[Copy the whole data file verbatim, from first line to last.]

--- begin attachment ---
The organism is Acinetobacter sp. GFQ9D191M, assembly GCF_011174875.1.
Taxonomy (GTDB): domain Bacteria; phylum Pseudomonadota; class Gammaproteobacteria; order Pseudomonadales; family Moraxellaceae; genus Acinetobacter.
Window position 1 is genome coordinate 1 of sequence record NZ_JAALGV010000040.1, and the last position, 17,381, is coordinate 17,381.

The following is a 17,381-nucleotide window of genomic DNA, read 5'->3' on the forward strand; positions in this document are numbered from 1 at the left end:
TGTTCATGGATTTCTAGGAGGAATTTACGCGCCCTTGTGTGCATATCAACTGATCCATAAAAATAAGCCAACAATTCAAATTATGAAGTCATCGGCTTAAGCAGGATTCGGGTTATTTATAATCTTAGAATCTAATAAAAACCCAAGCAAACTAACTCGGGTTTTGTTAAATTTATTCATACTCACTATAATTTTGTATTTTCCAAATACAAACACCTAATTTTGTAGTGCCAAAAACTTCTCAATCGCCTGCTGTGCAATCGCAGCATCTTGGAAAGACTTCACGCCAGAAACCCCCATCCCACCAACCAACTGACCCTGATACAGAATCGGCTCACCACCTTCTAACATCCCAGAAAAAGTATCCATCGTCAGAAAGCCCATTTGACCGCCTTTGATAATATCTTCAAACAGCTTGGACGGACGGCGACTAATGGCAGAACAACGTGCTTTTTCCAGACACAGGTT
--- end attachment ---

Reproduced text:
The organism is Acinetobacter sp. GFQ9D191M, assembly GCF_011174875.1.
Taxonomy (GTDB): domain Bacteria; phylum Pseudomonadota; class Gammaproteobacteria; order Pseudomonadales; family Moraxellaceae; genus Acinetobacter.
Window position 1 is genome coordinate 1 of sequence record NZ_JAALGV010000040.1, and the last position, 17,381, is coordinate 17,381.

The following is a 17,381-nucleotide window of genomic DNA, read 5'->3' on the forward strand; positions in this document are numbered from 1 at the left end:
TGTTCATGGATTTCTAGGAGGAATTTACGCGCCCTTGTGTGCATATCAACTGATCCATAAAAATAAGCCAACAATTCAAATTATGAAGTCATCGGCTTAAGCAGGATTCGGGTTATTTATAATCTTAGAATCTAATAAAAACCCAAGCAAACTAACTCGGGTTTTGTTAAATTTATTCATACTCACTATAATTTTGTATTTTCCAAATACAAACACCTAATTTTGTAGTGCCAAAAACTTCTCAATCGCCTGCTGTGCAATCGCAGCATCTTGGAAAGACTTCACGCCAGAAACCCCCATCCCACCAACCAACTGACCCTGATACAGAATCGGCTCACCACCTTCTAACATCCCAGAAAAAGTATCCATCGTCAGAAAGCCCATTTGACCGCCTTTGATAATATCTTCAAACAGCTTGGACGGACGGCGACTAATGGCAGAACAACGTGCTTTTTCCAGACACAGGTT